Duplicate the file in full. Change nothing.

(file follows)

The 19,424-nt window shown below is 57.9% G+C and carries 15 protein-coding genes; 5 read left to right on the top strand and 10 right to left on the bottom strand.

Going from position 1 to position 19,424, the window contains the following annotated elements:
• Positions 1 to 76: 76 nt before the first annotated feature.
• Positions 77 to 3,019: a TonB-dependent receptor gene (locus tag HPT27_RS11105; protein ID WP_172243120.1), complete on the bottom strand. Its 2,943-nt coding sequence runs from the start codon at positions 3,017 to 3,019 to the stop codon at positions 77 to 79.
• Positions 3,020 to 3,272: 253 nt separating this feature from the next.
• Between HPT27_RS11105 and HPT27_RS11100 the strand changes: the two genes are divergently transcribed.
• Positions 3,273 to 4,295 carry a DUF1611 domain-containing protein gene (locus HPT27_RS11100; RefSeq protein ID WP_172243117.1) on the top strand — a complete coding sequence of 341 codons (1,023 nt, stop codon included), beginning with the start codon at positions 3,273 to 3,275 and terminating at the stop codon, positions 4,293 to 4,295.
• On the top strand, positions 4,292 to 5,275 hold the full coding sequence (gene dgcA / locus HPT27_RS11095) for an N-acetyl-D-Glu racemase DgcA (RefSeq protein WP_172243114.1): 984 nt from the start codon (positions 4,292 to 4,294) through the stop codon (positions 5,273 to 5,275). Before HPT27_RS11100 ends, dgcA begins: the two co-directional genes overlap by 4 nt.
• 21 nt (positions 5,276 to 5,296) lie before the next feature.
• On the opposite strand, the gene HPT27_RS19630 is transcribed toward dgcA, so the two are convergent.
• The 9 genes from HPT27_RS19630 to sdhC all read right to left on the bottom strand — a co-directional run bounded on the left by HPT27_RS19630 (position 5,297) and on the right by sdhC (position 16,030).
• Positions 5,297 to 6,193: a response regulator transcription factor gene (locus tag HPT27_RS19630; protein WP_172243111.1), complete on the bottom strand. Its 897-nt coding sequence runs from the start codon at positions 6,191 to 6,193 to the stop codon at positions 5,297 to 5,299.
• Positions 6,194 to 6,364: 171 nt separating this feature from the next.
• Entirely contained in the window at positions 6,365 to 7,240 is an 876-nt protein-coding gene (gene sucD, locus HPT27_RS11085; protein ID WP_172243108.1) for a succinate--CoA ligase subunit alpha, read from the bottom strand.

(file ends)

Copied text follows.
The 19,424-nt window shown below is 57.9% G+C and carries 15 protein-coding genes; 5 read left to right on the top strand and 10 right to left on the bottom strand.

Going from position 1 to position 19,424, the window contains the following annotated elements:
• Positions 1 to 76: 76 nt before the first annotated feature.
• Positions 77 to 3,019: a TonB-dependent receptor gene (locus tag HPT27_RS11105; protein ID WP_172243120.1), complete on the bottom strand. Its 2,943-nt coding sequence runs from the start codon at positions 3,017 to 3,019 to the stop codon at positions 77 to 79.
• Positions 3,020 to 3,272: 253 nt separating this feature from the next.
• Between HPT27_RS11105 and HPT27_RS11100 the strand changes: the two genes are divergently transcribed.
• Positions 3,273 to 4,295 carry a DUF1611 domain-containing protein gene (locus HPT27_RS11100; RefSeq protein ID WP_172243117.1) on the top strand — a complete coding sequence of 341 codons (1,023 nt, stop codon included), beginning with the start codon at positions 3,273 to 3,275 and terminating at the stop codon, positions 4,293 to 4,295.
• On the top strand, positions 4,292 to 5,275 hold the full coding sequence (gene dgcA / locus HPT27_RS11095) for an N-acetyl-D-Glu racemase DgcA (RefSeq protein WP_172243114.1): 984 nt from the start codon (positions 4,292 to 4,294) through the stop codon (positions 5,273 to 5,275). Before HPT27_RS11100 ends, dgcA begins: the two co-directional genes overlap by 4 nt.
• 21 nt (positions 5,276 to 5,296) lie before the next feature.
• On the opposite strand, the gene HPT27_RS19630 is transcribed toward dgcA, so the two are convergent.
• The 9 genes from HPT27_RS19630 to sdhC all read right to left on the bottom strand — a co-directional run bounded on the left by HPT27_RS19630 (position 5,297) and on the right by sdhC (position 16,030).
• Positions 5,297 to 6,193: a response regulator transcription factor gene (locus tag HPT27_RS19630; protein WP_172243111.1), complete on the bottom strand. Its 897-nt coding sequence runs from the start codon at positions 6,191 to 6,193 to the stop codon at positions 5,297 to 5,299.
• Positions 6,194 to 6,364: 171 nt separating this feature from the next.
• Entirely contained in the window at positions 6,365 to 7,240 is an 876-nt protein-coding gene (gene sucD, locus HPT27_RS11085; protein ID WP_172243108.1) for a succinate--CoA ligase subunit alpha, read from the bottom strand.